It’s been more than a decade since Wal-Mart Stores publicly began its sustainability journey, and while there have been notable accomplishments, the greater work is yet to be done, according to Wal-Mart CEO Doug McMillon. Greater work is what critics of Wal-Mart’s sustainability program are calling for.
At the retailer’s 2015 Sustainability Milestone Meeting held in San Bruno, Calif., Tuesday (Feb. 24), McMillon shared a recently shot video clip of former Wal-Mart leaders revisiting the sustainability origins.
Former CEO Lee Scott said in the video that Wal-Mart first looked at ways it could save costs through its own green initiatives such as recycling and waste reductions. But it was Hurricane Katrina that drove the second phase of the company’s sustainability efforts. He said the Wal-Mart that showed up for Hurricane Katrina also needed to be the Wal-Mart people saw everyday.
“We needed a better story, the world had changed around us and we hadn’t changed,” Scott said. “Customers began to believe businesses had a social responsibility that goes way beyond providing values. … Everything negative about being big comes to you without any effort, but how can you take the power that size and scope give you and use it to do something really good.”
McMillon said during Katrina was the first time he can remember Lee Scott saying find out what was needed and make it happen and the costs of it all could be tallied up later. From there he said Scott began to connect the dots and bring in more stakeholders which kicked off Phase II of the sustainability agenda where key benchmarks were set.
He said the company has now moved into “phase three,” in which the company will “reshape entire systems.” McMillon said a more sustainable outcome is being sought from the earliest origins of product development to the way people making the product are treated, through each step in the supply chain.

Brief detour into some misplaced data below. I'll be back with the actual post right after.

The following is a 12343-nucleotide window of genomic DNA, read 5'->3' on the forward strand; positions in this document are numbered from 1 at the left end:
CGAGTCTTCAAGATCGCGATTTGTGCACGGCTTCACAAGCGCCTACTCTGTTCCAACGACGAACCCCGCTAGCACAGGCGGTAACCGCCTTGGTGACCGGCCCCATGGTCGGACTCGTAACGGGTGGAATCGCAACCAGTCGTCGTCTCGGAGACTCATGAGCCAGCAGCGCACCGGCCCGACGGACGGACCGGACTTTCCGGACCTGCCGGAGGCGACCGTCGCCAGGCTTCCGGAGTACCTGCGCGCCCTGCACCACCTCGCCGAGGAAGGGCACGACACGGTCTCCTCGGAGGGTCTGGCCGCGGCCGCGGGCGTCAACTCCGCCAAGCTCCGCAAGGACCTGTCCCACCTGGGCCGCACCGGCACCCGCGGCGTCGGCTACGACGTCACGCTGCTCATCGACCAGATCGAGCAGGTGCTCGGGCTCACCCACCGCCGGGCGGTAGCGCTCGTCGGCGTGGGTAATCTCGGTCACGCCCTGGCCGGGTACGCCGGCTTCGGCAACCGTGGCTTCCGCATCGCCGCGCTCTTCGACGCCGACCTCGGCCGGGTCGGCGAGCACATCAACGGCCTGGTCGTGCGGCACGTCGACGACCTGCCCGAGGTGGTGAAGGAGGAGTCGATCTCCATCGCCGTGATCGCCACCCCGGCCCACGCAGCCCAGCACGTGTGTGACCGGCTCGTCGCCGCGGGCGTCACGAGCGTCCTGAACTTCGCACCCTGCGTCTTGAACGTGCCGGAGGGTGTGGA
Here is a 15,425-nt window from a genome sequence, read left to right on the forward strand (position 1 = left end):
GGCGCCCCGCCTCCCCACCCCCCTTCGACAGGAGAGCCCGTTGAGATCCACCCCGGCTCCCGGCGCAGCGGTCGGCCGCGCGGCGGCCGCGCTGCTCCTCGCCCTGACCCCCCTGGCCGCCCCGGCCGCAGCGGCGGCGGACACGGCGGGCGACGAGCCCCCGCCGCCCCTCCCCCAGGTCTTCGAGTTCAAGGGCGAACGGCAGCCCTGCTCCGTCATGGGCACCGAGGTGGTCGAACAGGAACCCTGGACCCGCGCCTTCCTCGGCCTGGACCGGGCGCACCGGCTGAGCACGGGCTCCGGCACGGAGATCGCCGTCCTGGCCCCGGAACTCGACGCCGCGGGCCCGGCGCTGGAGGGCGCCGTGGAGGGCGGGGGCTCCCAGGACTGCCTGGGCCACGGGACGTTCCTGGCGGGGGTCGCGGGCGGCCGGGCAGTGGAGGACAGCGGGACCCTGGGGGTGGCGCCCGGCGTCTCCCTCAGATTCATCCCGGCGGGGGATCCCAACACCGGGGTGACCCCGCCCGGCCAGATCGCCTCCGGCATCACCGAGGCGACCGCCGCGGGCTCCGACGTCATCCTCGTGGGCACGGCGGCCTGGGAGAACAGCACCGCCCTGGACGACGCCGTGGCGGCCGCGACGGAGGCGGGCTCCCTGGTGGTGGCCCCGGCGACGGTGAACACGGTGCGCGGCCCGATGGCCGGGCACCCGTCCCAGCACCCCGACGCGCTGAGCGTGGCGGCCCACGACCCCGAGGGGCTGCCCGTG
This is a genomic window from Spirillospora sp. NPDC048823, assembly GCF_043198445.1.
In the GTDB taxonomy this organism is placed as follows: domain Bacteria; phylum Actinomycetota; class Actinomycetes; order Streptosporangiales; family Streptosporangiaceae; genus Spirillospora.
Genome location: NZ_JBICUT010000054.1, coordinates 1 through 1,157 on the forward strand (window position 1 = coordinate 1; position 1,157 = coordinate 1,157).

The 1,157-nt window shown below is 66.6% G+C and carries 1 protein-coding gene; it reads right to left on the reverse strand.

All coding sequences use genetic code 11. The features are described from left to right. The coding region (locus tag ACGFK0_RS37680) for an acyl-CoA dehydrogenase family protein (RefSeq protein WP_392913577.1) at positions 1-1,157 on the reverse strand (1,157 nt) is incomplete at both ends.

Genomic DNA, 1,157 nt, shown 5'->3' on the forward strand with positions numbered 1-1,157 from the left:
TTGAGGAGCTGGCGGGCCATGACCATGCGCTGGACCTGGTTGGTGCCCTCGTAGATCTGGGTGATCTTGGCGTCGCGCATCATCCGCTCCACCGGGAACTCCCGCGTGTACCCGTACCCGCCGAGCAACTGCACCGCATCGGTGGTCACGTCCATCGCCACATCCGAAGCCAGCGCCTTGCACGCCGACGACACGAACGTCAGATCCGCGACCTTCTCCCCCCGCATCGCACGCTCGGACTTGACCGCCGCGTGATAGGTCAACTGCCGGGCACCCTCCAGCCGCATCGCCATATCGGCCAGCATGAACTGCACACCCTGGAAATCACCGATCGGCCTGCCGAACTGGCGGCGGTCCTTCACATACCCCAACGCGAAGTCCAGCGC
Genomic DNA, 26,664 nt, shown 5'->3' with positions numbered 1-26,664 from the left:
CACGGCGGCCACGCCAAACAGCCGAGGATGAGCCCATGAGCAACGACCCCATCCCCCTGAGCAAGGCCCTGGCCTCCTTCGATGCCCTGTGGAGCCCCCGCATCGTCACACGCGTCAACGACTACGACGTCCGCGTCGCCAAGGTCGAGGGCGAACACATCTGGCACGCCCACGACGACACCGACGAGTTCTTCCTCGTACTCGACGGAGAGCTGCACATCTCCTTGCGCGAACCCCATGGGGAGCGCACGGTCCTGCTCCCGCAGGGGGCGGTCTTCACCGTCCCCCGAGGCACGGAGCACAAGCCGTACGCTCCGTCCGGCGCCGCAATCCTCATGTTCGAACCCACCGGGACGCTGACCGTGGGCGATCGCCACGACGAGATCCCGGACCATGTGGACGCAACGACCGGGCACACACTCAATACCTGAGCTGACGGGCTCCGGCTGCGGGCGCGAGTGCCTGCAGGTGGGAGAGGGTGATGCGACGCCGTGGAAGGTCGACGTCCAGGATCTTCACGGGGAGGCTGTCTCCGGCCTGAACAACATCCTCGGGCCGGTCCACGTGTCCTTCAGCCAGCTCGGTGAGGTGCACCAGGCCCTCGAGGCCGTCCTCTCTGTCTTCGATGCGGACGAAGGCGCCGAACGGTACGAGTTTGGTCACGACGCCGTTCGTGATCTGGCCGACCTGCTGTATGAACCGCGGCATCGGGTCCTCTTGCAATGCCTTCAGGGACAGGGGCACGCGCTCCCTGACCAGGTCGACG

No details were given by McMillon on the new phase three. The majority of meeting time was devoted to brief panel discussions that featured suppliers and other partners. Wal-mart did announce along with the meeting its “Sustainability Leaders” shop. It’s part of the Walmart website that helps customers find and buy products from suppliers “leading in sustainability.”
The retailer provided the following feedback on its three major benchmark initiatives during the meeting. The information was presented in a video and there was no further discussion.
• To be supplied 100% by renewable energy — About 25% of Wal-Mart’s global electricity is generated by renewable sources.
• To create zero waste — Wal-Mart’s U.S. business diverts 81.6% of its wastes
• To sell products that sustain people and the environment — Wal-Mart’s work
with its suppliers through sustainable sourcing have increased capacity in the supply chain.
For example, Wal-Mart launched an affordable organic brand in Wild Oats and it worked with suppliers to reduce sugar and salt in product formulations and promoted ingredient transparency in labeling. Wal-Mart said its work with local sourcing has saved customers $3.5 billion on fresh produce.